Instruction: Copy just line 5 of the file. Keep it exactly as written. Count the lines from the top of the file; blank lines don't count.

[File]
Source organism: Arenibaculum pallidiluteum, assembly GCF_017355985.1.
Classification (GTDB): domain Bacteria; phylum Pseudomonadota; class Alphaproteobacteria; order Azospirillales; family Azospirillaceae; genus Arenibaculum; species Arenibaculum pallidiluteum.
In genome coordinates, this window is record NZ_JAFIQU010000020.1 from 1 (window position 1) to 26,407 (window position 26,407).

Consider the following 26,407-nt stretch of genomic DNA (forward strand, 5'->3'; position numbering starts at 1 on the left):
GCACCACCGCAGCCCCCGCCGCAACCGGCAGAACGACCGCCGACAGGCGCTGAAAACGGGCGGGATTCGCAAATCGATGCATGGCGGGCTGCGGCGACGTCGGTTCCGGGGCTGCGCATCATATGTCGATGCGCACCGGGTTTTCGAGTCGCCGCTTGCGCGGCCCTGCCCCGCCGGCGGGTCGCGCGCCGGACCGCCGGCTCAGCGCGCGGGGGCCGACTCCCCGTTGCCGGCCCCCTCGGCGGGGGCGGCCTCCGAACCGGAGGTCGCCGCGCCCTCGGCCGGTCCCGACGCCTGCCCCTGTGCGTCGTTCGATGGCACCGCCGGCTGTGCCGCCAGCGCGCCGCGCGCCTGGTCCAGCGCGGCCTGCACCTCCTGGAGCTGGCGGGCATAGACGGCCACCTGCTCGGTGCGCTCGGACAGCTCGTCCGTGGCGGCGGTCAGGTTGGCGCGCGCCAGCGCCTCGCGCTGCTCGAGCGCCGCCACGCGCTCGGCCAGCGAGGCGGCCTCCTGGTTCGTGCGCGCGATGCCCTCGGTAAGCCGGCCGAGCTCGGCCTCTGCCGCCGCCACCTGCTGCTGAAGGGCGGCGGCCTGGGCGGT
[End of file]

GCACCACCGCAGCCCCCGCCGCAACCGGCAGAACGACCGCCGACAGGCGCTGAAAACGGGCGGGATTCGCAAATCGATGCATGGCGGGCTGCGGCGACGTCGGTTCCGGGGCTGCGCATCATATGTCGATGCGCACCGGGTTTTCGAGTCGCCGCTTGCGCGGCCCTGCCCCGCCGGCGGGTCGCGCGCCGGACCGCCGGCTCAGCGCGCGGGGGCCGACTCCCCGTTGCCGGCCCCCTCGGCGGGGGCGGCCTCCGAACCGGAGGTCGCCGCGCCCTCGGCCGGTCCCGACGCCTGCCCCTGTGCGTCGTTCGATGGCACCGCCGGCTGTGCCGCCAGCGCGCCGCGCGCCTGGTCCAGCGCGGCCTGCACCTCCTGGAGCTGGCGGGCATAGACGGCCACCTGCTCGGTGCGCTCGGACAGCTCGTCCGTGGCGGCGGTCAGGTTGGCGCGCGCCAGCGCCTCGCGCTGCTCGAGCGCCGCCACGCGCTCGGCCAGCGAGGCGGCCTCCTGGTTCGTGCGCGCGATGCCCTCGGTAAGCCGGCCGAGCTCGGCCTCTGCCGCCGCCACCTGCTGCTGAAGGGCGGCGGCCTGGGCGGT